One of the few elements which survived the bombings in 45 was the Fürstenzug, a huge 102 metres long mosaic, made with 24.000 Meissen porcelain tiles that fills a whole wall of the Royal Palace and represents a parade of 35 nobles, margraves, electors and princes of house Wettin, Saxony, and their entourage. One of them, as it couldn’t be otherwise, is Augustus II the Strong, mounted on his horse and stepping on the rose which represents Lutheranism. If we pay attention, his sight will follow us while we walk. The original mural was painted but it couldn’t stand the dampness of the river so it was replaced by the current porcelain piece at the start of the 20thC. That it withstood the heat of the bombings is a testament to the resilience of the Meissen porcelain (yes, you’ll pay like 200€ for a teacup but you can be sure it will survive the apocalypse).

The Residenzschloss, the Royal Palace, is one of the oldest buildings in Dresden. Originally built in 1200 it mixes several architectonic styles. For 400 years it was home of the electors, first, and of the kings of Saxony later. Today it is the seat of the Staatliche Kunstsammlungen Dresden, a museum ensemble including the famous Grünes Gewölde (Green Vault), that guards the treasures of the monarchs, the largest collection of jewels in Europe. It made the international news on November 2019 because of the robbery of three diamond jewellery sets. We also find the Turkish Room, with one of the most important collections of Ottoman art in existence, with a real embroidered tent among its star pieces; the Armory, showing one of the best collections of weapons and armour in the world– 10.000 pieces, including swords, shields, daggers, sabres, pistols, rifles and other ancient war widgets. In other rooms we can admire a collection of costumes, paintings, figures… It is accessed by the central courtyard, covered by a glass dome since 2009, and it will have you entertained for hours. Luckily, all the valuable objects had already been moved from Dresden when the Allies hit, as only the Green Vault and the basement survived. The rebuilding started in the 60s.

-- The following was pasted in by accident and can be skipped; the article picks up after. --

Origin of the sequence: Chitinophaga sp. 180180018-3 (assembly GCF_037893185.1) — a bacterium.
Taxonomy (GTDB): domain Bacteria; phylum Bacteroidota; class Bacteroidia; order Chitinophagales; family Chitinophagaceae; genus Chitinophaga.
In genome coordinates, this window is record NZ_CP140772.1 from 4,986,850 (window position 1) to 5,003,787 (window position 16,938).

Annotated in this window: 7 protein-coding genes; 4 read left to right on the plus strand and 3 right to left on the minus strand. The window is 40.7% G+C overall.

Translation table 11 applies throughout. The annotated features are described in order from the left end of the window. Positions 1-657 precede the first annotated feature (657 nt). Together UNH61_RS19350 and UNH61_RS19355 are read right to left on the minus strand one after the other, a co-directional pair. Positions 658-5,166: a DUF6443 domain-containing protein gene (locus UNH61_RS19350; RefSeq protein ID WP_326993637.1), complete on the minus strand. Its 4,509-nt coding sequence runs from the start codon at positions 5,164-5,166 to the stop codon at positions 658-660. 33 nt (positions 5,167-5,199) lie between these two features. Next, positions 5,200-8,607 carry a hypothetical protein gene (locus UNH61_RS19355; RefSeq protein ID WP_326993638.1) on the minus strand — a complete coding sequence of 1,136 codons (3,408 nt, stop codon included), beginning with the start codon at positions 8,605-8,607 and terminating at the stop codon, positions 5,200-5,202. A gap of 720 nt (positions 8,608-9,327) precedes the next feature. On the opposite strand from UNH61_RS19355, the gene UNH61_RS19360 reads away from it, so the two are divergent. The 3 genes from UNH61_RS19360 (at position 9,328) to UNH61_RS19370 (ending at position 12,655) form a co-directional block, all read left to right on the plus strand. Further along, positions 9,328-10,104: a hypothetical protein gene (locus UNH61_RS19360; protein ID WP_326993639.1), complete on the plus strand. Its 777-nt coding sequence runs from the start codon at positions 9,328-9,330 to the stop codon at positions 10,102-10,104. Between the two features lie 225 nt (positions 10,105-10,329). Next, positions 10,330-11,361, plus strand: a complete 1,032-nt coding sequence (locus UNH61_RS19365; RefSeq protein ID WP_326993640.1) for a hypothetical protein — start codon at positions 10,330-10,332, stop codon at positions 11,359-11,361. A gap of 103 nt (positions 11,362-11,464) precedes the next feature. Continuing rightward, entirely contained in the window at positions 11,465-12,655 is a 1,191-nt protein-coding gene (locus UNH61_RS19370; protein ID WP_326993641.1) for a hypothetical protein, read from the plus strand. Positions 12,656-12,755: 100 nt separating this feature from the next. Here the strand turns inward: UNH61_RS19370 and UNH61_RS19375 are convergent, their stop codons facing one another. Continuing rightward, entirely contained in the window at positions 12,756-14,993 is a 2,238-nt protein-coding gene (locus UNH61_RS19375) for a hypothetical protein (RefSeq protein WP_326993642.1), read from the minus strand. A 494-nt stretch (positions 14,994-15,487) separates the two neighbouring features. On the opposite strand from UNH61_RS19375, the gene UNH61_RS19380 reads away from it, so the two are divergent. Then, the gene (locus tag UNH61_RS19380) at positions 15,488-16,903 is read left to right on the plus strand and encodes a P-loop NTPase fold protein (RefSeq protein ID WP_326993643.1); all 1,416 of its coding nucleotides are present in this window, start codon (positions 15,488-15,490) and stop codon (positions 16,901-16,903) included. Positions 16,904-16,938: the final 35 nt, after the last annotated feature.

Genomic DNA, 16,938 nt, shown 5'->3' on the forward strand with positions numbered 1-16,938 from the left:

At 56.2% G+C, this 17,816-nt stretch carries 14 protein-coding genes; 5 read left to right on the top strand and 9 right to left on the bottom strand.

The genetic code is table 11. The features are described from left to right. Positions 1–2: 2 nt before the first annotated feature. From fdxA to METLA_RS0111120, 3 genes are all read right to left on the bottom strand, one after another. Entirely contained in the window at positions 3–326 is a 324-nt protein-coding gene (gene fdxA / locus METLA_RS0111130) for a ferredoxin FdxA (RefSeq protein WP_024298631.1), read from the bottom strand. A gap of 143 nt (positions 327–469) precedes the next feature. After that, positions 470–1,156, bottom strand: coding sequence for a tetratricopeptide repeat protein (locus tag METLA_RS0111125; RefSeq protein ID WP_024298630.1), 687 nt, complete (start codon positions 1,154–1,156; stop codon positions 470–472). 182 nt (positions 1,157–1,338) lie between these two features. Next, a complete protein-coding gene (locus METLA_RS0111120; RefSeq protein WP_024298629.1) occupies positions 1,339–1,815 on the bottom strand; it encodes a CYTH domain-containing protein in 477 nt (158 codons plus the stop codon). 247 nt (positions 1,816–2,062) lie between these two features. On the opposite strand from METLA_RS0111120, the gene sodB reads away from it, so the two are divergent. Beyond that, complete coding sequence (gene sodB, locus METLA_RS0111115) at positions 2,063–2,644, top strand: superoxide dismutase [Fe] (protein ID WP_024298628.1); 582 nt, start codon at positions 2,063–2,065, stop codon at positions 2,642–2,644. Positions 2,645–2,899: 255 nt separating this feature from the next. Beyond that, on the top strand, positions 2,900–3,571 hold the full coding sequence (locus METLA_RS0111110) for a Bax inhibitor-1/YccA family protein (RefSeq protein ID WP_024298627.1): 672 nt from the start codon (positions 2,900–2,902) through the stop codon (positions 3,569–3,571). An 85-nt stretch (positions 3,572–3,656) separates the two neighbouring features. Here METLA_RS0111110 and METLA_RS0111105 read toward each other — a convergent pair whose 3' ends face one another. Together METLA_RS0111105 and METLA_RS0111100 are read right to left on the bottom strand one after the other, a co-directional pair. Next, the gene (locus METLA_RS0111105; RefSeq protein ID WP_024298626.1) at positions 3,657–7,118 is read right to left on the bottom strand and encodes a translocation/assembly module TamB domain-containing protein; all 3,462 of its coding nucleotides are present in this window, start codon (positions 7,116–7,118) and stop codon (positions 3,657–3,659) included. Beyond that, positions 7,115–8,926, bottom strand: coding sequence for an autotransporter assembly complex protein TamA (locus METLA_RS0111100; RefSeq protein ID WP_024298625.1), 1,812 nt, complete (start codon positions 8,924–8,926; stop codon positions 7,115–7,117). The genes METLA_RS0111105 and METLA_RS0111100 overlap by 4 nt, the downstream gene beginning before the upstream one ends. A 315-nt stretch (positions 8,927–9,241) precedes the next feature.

At the shores of the Elba we find the Brühlsche Terrasse, which gathers an ensemble of architectonical elements, like the Albertinum (home to the Modern Masters Gallery),the Fine Arts Academy of Dresden or the monument to Johann Friedrich Böttger – the alchemist who found the formula for the white European porcelain. The terrace is known as the “balcony of Europe” and to appreciate it in all its glory you need to cross the river (or get in a boat). On the opposite shore we can find the Chancery of the Free State of Saxony.


Neumarkt was one of the first inhabited areas in Dresden, shaped around the old Frauenkirche, although it was left outside the walls. Augustus the Strong had a new church build, Baroque style, and parts of the neighbourhood were rebuilt in late Baroque and Rococo styles after the Seven Years War.  As you can guess, it didn’t survive the 45 air raids. After the war, Dresden became part of the GDR and some areas in the old town were rebuilt in socialist style. After the reunification it was decided to rebuilt the place after its original look, a task which is still undergoing in some parts and is no free of controversy among defenders and detractors of the recreation.

The starting point of the project was the Frauenkirche, which, even though is considered a masterpiece of European architecture, it had remained in ruins as a homage to the bombing victims. It wasn’t until the 90s that, thanks to a citizens initiative, funds were collected for the rebuilding, which finished in 2005. In the afternoons, Neumarkt is a very lively square, with terraces, street musicians and people sitting around the monument to Martin Luther – the man who challenged the almighty church and started the protestant Reformation in the 16thC. He is holding a Bible, who he himself translated to German. It’s kind of ironic to see him honoured in the city built by the man who reneged on him.

The Colourful Republic of Neustadt

The counterpart to the serene majesty of the old town, Altstad, is the new town, Neustadt, with a vibrant scene of bars, restaurants, cafés and other leisure spots– around 250. This district, next to Albertsplatz, was built outside the walls mid 18thC and thrived during the 19thC, when most of its buildings were erected. Luck had it that it was mostly undamaged by the bombs and today is one of the most important urban centres in the country that still keeps the architecture from Kaiser William’s time. Combined, indeed, with graffiti and alternative places. It is the open and cosmopolitan neighbourhood of Dresden, the youngest district, were artists, students and young couples live – the average age of its residents is 35.